At the Design Studies Symposium at Parsons The New School for Design the two speakers invited on the first day were: Peter Hall, design writer and professor at Griffith University, Queensland, who flew down from warm and sunny Brisbane into freezing New York, while the keynote speaker was essayist, critic and professor at Columbia University, Phillip Lopate, best known for his writings on New York.
After Susan Yelavich, director of the MA Design Studies program, introduced the themes that would be addressed in the course of the two days—design and narratives of gender, agency, social engagement, artifice among others—Hall took the stage and addressed his topic, Narratives of History.
A gripping argument about an alternative approach to writing design history followed. With the risk of sounding simplistic, in a nutshell, Hall questioned the inclination of history-writing to be too canonical. “You can’t learn about the mountain range by studying the peaks, and who decides which peaks to study?” asked Hall.
After this thorough, intensely academic and design centric session, Lopate took the stage, carrying with him a tall stack of books.
As a significant change to this conversation, Lopate’s session was a page out of a completely different book. An elegiac but charming book reading session ensued. It reflected on how narratives of place are narratives of memories, values and consequently of design.
He began with a note of caution: “This is going to be a Zibaldoni, a hodgepodge.”
Lopate’s readings were centered around the notion of the street as a stage setting. Among the several references that he made to illustrate how narrative emerges from place were, “Love at last sight” in the words of Walter Benjamin in his book on French poet Charles Baudelaire. “Two people.. meeting.. passing.. I could have loved that person.. okay bye!” he explained. He reminded us of Emile Zola’s The Ladies Paradise and Jane Jacob’s The Death and Life of Great American Cities. “Remember that famous passage about the choreography of the street and in this case of Greenwich Village,” said Lopate.
He went on to read a poem by the Greek poet Constantine Cavafy, which perfectly set the pace and the mood for the readings to come. It is reproduced here:
The Afternoon Sun
This room, how well I know it.
Now they’re renting it, and the one next to it,
as offices. The whole house has become
an office building for agents, merchants, companies.
This room, how familiar it is.
Here, near the door, was the couch,
a Turkish carpet in front of it.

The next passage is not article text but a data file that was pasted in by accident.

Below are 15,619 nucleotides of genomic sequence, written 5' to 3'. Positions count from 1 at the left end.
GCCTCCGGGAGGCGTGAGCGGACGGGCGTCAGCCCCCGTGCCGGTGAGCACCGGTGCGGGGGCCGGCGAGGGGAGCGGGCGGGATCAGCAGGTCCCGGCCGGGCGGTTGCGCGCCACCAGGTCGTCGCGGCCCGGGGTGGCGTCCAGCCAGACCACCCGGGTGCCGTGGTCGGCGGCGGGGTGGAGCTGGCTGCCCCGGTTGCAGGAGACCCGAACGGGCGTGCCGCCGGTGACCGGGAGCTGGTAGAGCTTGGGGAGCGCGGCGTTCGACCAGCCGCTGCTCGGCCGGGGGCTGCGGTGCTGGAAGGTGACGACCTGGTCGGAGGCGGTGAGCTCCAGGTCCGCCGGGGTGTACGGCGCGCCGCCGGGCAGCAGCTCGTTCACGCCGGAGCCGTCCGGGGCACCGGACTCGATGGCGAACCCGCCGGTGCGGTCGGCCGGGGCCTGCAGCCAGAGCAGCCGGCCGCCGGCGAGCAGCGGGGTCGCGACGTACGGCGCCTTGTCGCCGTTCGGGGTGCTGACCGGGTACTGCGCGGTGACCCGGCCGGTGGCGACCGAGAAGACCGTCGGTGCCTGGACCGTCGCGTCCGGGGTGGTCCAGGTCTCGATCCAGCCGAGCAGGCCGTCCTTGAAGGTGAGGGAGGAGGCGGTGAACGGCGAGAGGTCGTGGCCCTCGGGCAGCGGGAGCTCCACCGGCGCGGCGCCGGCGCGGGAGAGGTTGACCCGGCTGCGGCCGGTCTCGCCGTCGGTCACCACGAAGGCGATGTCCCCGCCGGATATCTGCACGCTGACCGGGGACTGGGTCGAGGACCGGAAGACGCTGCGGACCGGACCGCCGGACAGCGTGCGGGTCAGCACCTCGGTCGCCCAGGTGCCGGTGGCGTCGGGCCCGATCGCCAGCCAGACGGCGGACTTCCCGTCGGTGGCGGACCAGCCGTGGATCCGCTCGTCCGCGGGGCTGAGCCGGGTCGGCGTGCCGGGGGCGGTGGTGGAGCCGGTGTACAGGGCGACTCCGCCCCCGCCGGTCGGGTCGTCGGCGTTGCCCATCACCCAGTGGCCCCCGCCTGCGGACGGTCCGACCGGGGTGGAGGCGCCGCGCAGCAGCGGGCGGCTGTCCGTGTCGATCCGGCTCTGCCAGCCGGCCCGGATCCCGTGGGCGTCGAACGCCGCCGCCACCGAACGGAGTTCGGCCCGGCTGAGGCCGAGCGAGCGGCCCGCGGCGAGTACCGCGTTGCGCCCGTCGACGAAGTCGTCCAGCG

Close by, the shelf with two yellow vases.
On the right—no, opposite—a wardrobe with a mirror.
In the middle the table where he wrote,
and the three big wicker chairs.
Beside the window was the bed
where we made love so many times.
They must still be around somewhere, those old things.
Beside the window was the bed;
the afternoon sun fell across half of it.
…One afternoon at four o’clock we separated
for a week only… And then—
that week became forever.
Lopate went on to read several of his own writings on New York, on the love-hate relationship between the two boroughs of Manhattan and Brooklyn, and it all tacitly amounted to a way of looking at cities as “a continuous transformation.”
In a spontaneous but perfect conclusion to the evening, Lopate seemed to have saved the best for last. It was prompted by a question by someone in the audience, who asked, “Within the context of a design symposium, do you think that a writer can contribute something unique to this discussion about a city?”
“Well the answer is probably not! But what I was hoping to do is to show the way, narrative can germinate from almost anything,” said Lopate, as he went on to explain himself via a passage from his book Getting Personal.
“We lived on the top floor of a five-story tenement in Williamsburg, facing the BMT elevated train, or as everyone called it, the El. Our floors and windows would vibrate from the El, which shook the house like a giant, roaring as his eyes were being poked out. When we went down into the street we played on a checkerboard of sunspots and shadows, which rhymed the railroad ties above our heads. Even the brightest summer day could not lift the darkness and burnt-rubber smell of our street. I would hold my breath when I passed under the El’s long shadow. It was the spinal column of my childhood, both oppressor and liberator, the monster who had taken away all our daylight, but on whose back alone one could ride out of the neighborhood into the big broad world.”
“… it’s all design in a way.” Lopate shrugged and concluded with a childlike smile.